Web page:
Sharon S. Oselin is an Associate Professor of Sociology at the University of California, Riverside. Much of her work focuses on crime and deviance, with a particular emphasis on sex work. In addition to a number of journal articles, she is the author of Leaving Prostitution: Getting Out and Staying Out of Sex Work (2014, NYU Press). She is currently working on a project that examines the ways in which gentrification impacts those engaged in the illicit shadow economy by drawing on the case of street-based sex workers in Washington DC.

Related Publications
  • Oselin, Sharon S. 2016. “You Catch More Flies with Honey: Sex Work, Violence and Masculinity on the Streets.” Sociological Forum 31(1): 203-222.
  • Oselin, Sharon S. and Ronald Weitzer. 2013. “Organizations Working on Behalf of Prostitutes: An Analysis of Goals, Practices and Strategies.” Sexualities 16(3/4): 445-466.
  • Oselin, Sharon S. and Aaron Blasyak. 2013. “Contending with Violence: Female Prostitutes’ Strategic Responses on the Streets.” Deviant Behavior 3(4): 274-290.
  • Cobbina, Jennifer and Sharon S. Oselin. 2011. “It’s Not Only for the Money: An Analysis of Adolescent versus Adult Entry into Street Prostitution” Sociological Inquiry 81(3): 1-24.
  • Oselin, Sharon S. 2010. “Weighing the Consequences of a Deviant Career: Motivations and Opportunities for Leaving Prostitution.” Sociological Perspectives 53(4): 527-549.
  • Oselin, Sharon S. 2009. “Leaving the Streets: Transformation of Prostitute Identity Within the Prostitution Rehabilitation Program.” Deviant Behavior 30(4): 379-406.

Ben NewmanBenjamin J. Newman, Professor of Public Policy and Political Science

Benjamin J. Newman is an Associate Professor of Public Policy and Political Science at the University of California, Riverside. Additionally, Dr. Newman is currently a faculty affiliate at the Robert Presley Center for Crime and Justice Studies. His research focuses on race and ethnic politics, class and income inequality, and urban politics and policy. In the area of race and ethnic politics, his research focuses on the political consequences of demographic change, and explores this theme within the topical areas of immigration policy and public opinion on immigration, as well as gentrification and its impact on majority-minority communities. Dr. Newman is also interested in the racial politics of policing in the U.S., and race- and class-based inequality in the criminal justice system. In the area of class and inequality, his research explores the effects of local income inequality on citizens’ support for redistributive policies. His work in this area also explores the effects of growing economic inequality on public support for labor unions and labor politics more generally. Last, Dr. Newman is interested in quantitative research methods, including survey research and experimental methods.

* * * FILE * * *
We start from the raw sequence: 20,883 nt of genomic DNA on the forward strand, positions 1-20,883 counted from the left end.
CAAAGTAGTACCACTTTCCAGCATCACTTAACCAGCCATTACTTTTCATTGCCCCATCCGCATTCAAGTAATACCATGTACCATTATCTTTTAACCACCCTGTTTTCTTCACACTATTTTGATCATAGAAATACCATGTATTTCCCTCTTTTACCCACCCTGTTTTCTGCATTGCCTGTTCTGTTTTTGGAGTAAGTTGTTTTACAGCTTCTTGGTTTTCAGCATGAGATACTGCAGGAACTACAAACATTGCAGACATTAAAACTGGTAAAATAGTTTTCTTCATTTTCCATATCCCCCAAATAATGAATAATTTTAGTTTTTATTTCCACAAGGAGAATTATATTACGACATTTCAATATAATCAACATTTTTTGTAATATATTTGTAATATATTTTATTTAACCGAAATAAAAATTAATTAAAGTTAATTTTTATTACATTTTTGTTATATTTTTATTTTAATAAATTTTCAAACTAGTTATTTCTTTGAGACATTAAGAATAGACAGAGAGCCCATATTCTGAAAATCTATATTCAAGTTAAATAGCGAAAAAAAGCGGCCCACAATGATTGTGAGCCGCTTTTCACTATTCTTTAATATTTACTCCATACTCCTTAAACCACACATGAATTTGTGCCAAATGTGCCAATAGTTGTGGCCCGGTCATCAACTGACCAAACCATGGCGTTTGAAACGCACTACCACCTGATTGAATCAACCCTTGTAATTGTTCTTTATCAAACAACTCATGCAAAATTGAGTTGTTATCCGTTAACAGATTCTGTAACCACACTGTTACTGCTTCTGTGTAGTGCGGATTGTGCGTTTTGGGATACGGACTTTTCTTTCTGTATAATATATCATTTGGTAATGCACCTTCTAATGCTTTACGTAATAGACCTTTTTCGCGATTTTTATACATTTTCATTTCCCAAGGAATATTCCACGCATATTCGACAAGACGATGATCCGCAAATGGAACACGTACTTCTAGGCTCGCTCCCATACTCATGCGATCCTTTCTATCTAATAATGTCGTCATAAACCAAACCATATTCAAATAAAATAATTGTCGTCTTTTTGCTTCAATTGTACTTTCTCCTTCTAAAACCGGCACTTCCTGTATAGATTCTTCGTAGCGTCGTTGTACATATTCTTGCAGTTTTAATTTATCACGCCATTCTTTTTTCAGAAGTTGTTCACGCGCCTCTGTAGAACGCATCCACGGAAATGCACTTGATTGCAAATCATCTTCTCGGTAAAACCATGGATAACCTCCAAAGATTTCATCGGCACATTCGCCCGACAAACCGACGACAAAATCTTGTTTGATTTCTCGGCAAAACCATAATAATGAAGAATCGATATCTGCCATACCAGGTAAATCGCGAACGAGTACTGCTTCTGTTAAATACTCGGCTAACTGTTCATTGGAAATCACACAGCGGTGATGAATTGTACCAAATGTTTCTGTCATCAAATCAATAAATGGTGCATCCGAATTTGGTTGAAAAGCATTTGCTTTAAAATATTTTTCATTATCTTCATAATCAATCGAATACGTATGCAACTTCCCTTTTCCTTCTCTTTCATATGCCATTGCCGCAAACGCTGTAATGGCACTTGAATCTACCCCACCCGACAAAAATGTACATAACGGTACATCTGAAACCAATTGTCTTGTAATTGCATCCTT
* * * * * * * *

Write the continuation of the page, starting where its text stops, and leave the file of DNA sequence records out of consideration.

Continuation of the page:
Related Publications
    • Newman, Benjamin J. “Breaking the Glass Ceiling: Local Gender-Based Earnings Inequality and Women's Belief in the American Dream.” American Journal of Political Science (Forthcoming)
    • Johnston, Christopher D., and Benjamin J. Newman. 2016. “Economic Inequality and U.S. Public Policy Mood across Time and Space.” American Politics Research 44(1): 164-191.
    • Newman, Benjamin J., Christopher D. Johnston., and Patrick L. Lown. 2015. “False Consciousness or Class Awareness? Local Income Inequality, Personal Economic Position, and Belief in American Meritocracy.” American Journal of Political Science 59(2):326-340.
    • Newman, Benjamin J. 2014. “My Poor Friend: Financial Distress in One’s Social Network, the Perceived Power of the Rich, and Support for Redistribution.” Journal of Politics 76(1): 126-138.

This research center is supported by the School of Public Policy. To view the SPP staff directory, click here.

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Riverside, CA 92521
Tel: (951) 827-1012

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Tel: (951) 827-4604
Fax: (951) 827-7394